When you enjoy a morsel of your coveted food, have you ever thought about the threat it faces before reaching your plate? Around 80 percent of the food we consume is produced by plants. Even so, they are constantly attacked by pests and plagued by diseases, leaving millions without enough food to eat. Our world is experiencing a spike in crop damage caused by pests. So much so that it has reached epidemic proportions. A good example is Wheat Rust disease often referred to as the ‘polio of agriculture’. This fungal disease originated in Ethiopia and spread to the Middle East with the threat of movement to other lands.
It is possible for pests to cause colossal damage to standing crops. To illustrate, the loss in Africa across Cassava plant diseases is extrapolated at $1 billion each year. Pests cause the loss of 40 percent of the world’s food crops every year. This pest threat also impacts the economy significantly. Plant pest damage costs the agricultural industry a whopping $220 billion in trade losses. Forewarned is forearmed. Early Warning Systems can strengthen our defenses against pests before our people go hungry.
Growing Crop Epidemics and The Need For Timely Action
Pests and pathogens are afflicting crops of all stripes. As per findings published in the journal- Nature, Ecology & Evolution, pests are responsible for reducing output of wheat by 10-28 per cent, rice by 25-41 per cent, maize by 20-41 per cent, potato by 8-21 per cent and soybean by 11-32 per cent. Picture this- one million locusts can devour one ton of food in a day. And, the largest swarm can consume 100,000 tons a day- a quantum enough to feed thousands of people. So, what is causing the pests to multiply and wreak havoc? Climate change and rising temperatures are producing more pests and dispersing them in places not seen before. Moreover, globalization of trade and travel has heightened the risk of pests. Simultaneously, around 80 per cent slump in the count of beneficial insects has worsened the plant health scenario.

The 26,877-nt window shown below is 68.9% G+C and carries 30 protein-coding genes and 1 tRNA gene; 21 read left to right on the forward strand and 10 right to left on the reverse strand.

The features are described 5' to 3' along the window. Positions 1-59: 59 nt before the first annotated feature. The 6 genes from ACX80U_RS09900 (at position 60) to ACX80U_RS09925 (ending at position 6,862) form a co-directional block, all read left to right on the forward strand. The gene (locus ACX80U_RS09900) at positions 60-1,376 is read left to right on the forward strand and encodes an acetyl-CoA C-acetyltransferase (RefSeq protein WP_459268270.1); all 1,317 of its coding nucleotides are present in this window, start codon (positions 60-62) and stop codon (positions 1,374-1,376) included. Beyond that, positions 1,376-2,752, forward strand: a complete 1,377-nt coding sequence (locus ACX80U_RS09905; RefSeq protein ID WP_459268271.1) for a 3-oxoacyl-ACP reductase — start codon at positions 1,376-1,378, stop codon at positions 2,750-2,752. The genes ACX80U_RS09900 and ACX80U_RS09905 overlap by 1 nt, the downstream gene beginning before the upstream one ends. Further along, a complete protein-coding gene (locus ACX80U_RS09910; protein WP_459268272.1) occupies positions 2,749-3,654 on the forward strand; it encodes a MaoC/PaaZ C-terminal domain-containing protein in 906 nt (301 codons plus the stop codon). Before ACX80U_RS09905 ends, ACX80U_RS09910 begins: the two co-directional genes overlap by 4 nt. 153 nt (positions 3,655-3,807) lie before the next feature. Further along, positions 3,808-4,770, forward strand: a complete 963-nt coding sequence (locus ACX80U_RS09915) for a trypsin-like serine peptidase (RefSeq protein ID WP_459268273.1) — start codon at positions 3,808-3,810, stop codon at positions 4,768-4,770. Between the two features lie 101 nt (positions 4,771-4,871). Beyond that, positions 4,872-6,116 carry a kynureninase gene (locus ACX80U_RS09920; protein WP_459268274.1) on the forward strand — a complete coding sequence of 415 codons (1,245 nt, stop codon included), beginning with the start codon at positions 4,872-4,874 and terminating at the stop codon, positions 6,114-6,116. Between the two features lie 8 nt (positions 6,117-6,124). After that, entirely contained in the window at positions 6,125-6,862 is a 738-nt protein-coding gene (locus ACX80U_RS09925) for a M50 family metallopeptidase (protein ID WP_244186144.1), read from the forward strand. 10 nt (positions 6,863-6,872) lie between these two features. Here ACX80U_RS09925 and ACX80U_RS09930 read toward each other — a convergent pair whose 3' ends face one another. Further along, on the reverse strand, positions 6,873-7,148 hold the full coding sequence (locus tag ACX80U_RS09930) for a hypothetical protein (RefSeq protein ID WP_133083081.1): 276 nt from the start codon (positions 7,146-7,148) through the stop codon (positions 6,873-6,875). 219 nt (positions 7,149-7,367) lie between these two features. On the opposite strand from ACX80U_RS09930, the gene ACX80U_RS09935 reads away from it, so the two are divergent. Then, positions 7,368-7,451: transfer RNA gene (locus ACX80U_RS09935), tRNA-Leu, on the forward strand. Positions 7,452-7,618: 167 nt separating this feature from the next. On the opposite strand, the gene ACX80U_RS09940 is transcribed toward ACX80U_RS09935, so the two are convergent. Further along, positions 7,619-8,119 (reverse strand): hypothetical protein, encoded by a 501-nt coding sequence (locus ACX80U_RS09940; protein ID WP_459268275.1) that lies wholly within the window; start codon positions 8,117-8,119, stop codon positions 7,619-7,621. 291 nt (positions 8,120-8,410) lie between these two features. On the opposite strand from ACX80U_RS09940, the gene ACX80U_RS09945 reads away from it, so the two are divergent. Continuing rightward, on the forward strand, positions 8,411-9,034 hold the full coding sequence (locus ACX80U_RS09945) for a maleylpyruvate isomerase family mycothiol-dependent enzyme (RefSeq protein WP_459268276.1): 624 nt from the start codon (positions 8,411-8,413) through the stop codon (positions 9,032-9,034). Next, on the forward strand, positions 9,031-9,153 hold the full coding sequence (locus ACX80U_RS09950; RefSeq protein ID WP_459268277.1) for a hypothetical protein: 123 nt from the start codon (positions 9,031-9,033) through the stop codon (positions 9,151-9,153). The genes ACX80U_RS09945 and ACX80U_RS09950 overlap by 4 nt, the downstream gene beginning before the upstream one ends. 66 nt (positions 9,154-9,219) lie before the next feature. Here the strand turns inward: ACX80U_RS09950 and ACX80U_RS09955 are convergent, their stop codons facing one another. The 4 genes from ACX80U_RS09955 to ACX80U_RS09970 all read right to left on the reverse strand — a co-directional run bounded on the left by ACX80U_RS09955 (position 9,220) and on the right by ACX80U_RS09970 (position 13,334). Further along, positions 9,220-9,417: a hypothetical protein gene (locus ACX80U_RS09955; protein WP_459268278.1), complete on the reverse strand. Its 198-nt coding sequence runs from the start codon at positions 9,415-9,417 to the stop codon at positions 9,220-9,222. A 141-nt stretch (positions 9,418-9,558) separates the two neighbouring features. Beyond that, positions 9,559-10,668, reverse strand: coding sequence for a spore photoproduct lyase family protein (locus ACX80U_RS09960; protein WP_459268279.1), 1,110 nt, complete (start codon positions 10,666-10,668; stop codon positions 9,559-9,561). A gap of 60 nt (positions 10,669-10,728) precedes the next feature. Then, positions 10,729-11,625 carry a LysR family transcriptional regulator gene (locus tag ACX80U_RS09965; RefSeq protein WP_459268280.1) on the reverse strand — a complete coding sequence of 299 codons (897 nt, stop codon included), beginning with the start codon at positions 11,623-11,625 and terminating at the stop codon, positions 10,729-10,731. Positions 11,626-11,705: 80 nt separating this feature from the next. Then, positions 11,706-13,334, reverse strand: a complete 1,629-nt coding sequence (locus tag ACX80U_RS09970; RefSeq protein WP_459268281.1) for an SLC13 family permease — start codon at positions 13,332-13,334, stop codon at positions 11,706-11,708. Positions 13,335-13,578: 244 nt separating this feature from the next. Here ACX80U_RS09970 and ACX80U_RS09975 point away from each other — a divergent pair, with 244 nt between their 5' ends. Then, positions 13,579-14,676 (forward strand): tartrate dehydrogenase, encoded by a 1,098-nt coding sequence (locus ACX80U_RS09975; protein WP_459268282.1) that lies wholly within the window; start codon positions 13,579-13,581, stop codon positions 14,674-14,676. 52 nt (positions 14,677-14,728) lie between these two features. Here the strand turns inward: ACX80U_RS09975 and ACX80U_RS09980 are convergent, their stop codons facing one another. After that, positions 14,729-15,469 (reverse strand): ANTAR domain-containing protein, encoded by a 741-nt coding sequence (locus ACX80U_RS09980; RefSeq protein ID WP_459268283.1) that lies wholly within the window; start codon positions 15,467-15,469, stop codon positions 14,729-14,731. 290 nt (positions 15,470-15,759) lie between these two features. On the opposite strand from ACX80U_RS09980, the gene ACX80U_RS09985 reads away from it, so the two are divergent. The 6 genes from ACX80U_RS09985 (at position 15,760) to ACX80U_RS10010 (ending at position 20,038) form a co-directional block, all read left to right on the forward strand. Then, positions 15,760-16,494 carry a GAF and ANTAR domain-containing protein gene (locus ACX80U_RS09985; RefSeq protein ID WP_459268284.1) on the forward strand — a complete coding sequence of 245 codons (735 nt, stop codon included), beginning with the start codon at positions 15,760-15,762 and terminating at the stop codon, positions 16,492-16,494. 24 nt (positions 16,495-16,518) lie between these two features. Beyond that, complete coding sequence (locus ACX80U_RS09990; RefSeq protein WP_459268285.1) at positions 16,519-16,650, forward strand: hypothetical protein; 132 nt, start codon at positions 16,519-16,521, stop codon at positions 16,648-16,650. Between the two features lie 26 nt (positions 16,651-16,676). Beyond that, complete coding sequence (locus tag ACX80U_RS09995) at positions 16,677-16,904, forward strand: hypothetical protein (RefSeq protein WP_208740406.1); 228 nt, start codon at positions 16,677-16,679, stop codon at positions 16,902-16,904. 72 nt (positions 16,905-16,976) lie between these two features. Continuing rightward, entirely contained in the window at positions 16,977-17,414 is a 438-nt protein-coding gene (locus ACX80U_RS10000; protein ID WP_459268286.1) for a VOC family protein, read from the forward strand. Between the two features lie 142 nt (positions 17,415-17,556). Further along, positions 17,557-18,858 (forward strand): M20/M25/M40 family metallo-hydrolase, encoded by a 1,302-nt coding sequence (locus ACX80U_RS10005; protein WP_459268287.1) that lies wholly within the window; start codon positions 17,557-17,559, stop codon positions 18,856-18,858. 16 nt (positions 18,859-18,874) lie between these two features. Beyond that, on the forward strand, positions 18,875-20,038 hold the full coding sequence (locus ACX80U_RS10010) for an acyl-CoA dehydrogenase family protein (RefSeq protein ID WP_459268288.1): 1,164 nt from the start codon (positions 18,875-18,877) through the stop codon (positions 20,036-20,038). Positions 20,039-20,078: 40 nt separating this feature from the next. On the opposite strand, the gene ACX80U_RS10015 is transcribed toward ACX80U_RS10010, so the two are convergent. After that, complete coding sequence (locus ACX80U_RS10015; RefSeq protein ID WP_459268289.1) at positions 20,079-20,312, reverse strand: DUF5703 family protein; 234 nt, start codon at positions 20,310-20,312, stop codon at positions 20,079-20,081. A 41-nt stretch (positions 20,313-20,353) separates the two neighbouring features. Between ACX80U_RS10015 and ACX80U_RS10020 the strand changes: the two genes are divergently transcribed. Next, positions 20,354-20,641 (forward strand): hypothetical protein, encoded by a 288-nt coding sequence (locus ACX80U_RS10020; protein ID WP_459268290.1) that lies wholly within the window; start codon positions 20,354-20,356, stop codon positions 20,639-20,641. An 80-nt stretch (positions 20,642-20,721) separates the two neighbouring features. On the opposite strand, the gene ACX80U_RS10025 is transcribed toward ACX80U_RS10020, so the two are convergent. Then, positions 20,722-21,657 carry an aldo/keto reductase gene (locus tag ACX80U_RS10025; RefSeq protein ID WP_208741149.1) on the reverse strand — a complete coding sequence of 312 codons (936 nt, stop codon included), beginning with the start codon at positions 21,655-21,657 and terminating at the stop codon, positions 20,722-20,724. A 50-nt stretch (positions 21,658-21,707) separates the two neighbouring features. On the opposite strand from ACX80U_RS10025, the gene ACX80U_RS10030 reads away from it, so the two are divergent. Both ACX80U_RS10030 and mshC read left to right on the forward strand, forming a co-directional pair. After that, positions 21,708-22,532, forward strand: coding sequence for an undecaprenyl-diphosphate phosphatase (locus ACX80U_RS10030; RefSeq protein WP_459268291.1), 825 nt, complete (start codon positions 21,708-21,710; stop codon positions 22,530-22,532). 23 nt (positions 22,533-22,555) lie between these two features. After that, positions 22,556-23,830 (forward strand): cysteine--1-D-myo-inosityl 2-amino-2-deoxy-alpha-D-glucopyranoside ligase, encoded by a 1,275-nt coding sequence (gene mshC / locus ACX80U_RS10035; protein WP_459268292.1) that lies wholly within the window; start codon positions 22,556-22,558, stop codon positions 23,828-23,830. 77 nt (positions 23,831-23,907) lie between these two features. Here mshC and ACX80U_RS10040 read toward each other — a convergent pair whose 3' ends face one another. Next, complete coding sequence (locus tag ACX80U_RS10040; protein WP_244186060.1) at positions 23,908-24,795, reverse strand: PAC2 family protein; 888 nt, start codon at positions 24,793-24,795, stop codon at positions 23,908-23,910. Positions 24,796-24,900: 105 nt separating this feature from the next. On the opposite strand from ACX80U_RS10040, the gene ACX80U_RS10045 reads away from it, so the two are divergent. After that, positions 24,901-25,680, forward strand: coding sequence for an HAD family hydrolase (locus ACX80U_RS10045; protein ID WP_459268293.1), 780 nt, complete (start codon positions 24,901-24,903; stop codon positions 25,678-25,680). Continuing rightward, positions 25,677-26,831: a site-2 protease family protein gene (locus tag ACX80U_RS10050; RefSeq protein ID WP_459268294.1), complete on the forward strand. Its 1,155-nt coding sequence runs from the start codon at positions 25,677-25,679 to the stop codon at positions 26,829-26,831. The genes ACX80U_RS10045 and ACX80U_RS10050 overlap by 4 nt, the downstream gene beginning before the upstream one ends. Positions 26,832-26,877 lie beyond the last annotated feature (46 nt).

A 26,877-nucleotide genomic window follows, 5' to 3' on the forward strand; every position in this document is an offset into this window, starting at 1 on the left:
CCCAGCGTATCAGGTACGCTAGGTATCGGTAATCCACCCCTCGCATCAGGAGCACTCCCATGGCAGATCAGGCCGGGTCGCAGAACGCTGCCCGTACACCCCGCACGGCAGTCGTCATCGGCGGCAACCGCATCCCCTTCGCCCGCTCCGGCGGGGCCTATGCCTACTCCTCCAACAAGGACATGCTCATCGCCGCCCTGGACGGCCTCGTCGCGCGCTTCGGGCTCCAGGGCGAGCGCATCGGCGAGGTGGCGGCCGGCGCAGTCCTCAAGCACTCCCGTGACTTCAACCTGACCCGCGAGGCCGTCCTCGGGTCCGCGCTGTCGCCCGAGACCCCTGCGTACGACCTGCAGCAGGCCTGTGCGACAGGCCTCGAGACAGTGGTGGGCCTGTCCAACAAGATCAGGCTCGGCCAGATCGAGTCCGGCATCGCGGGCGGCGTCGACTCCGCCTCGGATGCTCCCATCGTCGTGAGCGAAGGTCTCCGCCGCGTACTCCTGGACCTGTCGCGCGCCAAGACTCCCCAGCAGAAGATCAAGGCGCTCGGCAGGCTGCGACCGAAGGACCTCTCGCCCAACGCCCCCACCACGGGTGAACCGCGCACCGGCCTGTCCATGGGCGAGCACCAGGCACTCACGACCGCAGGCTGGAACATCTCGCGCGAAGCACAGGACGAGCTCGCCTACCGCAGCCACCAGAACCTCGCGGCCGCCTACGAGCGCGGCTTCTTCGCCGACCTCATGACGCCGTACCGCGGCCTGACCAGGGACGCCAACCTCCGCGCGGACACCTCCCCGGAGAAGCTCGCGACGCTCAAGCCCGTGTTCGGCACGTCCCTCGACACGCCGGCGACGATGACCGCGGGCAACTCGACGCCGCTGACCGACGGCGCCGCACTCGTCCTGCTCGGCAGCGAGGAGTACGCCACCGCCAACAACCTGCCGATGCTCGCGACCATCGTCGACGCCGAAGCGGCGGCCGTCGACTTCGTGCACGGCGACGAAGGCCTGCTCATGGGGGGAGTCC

These stats are unsettling when nations are making all out efforts to reach universal food security. An estimated nine billion need to be fed by 2050. To achieve this goal, global agricultural production needs to be ramped up by 60 per cent. But food security isn’t all about food production. It’s as much about plant health and making our crops resilient to the predatory pests. For nations, the crucial mandate spelt out by the UN International Year of Plant Health in 2020 is that governments and policy makers will strengthen monitoring and early warning systems to protect plants and plant health. The solution rests on a seamless AgriTech solution. Policy makers can find a viable remedy in an integrated ICT platform that combines field surveillance data with forecasting tools, performs risk assessment and offers recommendations to farmers and monitoring agencies on how they can protect their plants from pests and avoid outbreak of crop epidemics. Ethiopia, an emerging economy in Africa, has been quick to put in place a resilient early warning system.
Early Warning System for Wheat Rust
Developing an end-to-end system can help in combating the recurring plant epidemic – Wheat Rust. The end-to-end digitalized solution for early warning should have a robust defence planning against pests. What should be the solution’s key capabilities?
- Enable digitization of important farm parameters such as geo-location co-ordinates, cropping pattern & type, time of plantation, and application of inputs such as fertilizers & irrigation
- Take pictures that illustrate the type and severity of fungal disease that has damaged the plant or the stage of pest larvae at the breeding ground
- Sampling from farms and sending them to laboratories. Any new strain of diseases found in samples can then be traced to the farms from which they originated.
The digitized survey data can also use to construct global forecasting models for wheat rust (CIMMYT) based on the surveyed data. To forecast & analyze the timing and areas of the next outbreak, this international organization merges survey input with a weather forecast system (which looks at wind speed, temperature, and humidity) to develop a forecast model. Using the model insights, the Ministry of Agriculture in Ethiopia issues official advisories. Besides by leveraging the communication platform in the Early Warning System, Ethiopia has also been swift to reach out to local administrators & farmers and advise them on using pesticide usage in early stages.
Ethiopia has shown how designing a seamless early warning system can help future proof the food value chain. And, save the means of sustenance for millions who toil hard to raise crops. Replicating Ethiopia’s success elsewhere can help realize the target of a hunger free world.
This article first published on CSM Blog: How Early Warning System Delights Farmers.
About The Author
Jayajit Dash works as Research Analyst with CSM Technologies. His forte is public policy oversight and market analytics. Jayajit is a compulsive blogger, producing content that blends technology with policy narrative.